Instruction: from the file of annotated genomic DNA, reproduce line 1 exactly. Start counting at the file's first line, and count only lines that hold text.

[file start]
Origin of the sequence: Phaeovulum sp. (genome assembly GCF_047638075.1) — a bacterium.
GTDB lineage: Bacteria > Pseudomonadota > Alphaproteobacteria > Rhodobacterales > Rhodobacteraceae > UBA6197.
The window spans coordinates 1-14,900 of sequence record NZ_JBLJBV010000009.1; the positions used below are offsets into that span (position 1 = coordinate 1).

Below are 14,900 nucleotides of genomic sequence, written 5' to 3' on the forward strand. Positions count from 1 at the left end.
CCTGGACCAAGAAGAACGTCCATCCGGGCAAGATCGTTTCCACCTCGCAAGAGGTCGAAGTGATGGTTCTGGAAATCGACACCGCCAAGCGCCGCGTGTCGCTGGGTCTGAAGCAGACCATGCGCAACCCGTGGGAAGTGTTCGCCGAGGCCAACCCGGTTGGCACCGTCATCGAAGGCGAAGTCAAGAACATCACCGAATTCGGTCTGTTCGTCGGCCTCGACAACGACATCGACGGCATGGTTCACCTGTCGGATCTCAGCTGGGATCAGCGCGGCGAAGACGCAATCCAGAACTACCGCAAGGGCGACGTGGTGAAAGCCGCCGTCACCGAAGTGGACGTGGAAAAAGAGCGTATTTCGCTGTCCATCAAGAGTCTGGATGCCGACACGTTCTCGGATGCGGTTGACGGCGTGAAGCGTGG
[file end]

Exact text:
Origin of the sequence: Phaeovulum sp. (genome assembly GCF_047638075.1) — a bacterium.